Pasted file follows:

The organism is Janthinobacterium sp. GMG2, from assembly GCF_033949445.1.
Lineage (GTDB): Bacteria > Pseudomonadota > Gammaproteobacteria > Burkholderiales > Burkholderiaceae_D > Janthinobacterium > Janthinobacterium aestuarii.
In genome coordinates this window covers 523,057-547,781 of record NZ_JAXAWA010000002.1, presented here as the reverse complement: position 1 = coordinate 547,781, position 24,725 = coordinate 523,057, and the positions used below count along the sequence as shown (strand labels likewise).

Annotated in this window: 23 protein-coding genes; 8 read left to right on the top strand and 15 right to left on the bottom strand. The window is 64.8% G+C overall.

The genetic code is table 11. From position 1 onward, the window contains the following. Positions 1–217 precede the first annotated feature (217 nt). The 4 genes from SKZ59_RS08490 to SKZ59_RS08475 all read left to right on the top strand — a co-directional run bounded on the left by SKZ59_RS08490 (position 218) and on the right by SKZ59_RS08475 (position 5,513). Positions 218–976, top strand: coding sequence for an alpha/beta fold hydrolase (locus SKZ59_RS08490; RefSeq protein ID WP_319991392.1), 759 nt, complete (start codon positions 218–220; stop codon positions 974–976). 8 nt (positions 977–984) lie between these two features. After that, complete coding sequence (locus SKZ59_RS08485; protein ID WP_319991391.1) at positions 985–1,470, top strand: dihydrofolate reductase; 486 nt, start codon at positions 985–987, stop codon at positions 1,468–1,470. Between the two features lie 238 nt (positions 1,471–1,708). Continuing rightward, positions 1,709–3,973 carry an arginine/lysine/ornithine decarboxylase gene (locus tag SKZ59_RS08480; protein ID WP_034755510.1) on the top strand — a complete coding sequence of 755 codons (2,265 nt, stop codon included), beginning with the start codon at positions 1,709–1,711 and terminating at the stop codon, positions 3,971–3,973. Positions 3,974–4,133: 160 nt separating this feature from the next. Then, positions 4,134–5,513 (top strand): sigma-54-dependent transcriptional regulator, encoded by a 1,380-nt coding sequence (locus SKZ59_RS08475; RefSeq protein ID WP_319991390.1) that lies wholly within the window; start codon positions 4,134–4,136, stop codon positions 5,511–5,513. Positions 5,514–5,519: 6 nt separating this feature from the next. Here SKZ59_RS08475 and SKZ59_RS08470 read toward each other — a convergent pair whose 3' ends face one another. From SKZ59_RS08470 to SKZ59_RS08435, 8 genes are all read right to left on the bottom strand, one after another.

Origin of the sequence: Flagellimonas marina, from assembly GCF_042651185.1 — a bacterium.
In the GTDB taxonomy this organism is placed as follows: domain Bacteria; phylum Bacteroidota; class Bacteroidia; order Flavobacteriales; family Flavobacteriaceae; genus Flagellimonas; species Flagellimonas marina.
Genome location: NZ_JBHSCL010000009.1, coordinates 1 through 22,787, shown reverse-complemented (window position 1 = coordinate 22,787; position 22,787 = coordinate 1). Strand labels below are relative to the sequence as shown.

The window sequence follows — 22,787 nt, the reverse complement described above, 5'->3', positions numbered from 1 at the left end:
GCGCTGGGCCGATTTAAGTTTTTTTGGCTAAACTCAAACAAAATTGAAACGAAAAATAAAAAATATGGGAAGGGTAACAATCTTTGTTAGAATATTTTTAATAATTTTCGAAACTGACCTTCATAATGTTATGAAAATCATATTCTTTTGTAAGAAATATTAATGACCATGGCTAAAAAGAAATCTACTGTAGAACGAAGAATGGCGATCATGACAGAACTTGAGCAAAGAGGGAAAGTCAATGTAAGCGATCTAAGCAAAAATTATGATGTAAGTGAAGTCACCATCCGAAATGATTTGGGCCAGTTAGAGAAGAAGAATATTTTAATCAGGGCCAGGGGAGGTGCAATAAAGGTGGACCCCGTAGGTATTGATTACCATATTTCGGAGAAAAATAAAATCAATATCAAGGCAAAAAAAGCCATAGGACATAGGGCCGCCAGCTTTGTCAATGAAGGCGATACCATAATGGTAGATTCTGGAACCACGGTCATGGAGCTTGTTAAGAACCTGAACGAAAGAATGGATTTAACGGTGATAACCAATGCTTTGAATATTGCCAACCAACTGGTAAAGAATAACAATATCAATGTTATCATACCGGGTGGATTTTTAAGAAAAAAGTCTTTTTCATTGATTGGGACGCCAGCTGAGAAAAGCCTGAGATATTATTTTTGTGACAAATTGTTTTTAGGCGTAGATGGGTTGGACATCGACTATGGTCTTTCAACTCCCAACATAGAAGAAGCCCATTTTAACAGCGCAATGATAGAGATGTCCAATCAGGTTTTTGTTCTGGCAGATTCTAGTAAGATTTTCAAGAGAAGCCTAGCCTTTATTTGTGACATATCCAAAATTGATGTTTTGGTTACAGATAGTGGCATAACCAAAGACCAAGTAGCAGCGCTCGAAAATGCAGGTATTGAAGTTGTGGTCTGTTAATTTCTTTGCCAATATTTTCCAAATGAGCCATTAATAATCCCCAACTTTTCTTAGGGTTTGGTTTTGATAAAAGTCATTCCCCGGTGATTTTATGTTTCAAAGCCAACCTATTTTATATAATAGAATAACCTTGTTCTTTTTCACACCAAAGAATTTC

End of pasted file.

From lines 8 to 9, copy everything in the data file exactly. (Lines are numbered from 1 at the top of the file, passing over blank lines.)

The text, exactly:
Genome location: NZ_JBHSCL010000009.1, coordinates 1 through 22,787, shown reverse-complemented (window position 1 = coordinate 22,787; position 22,787 = coordinate 1). Strand labels below are relative to the sequence as shown.

The window sequence follows — 22,787 nt, the reverse complement described above, 5'->3', positions numbered from 1 at the left end: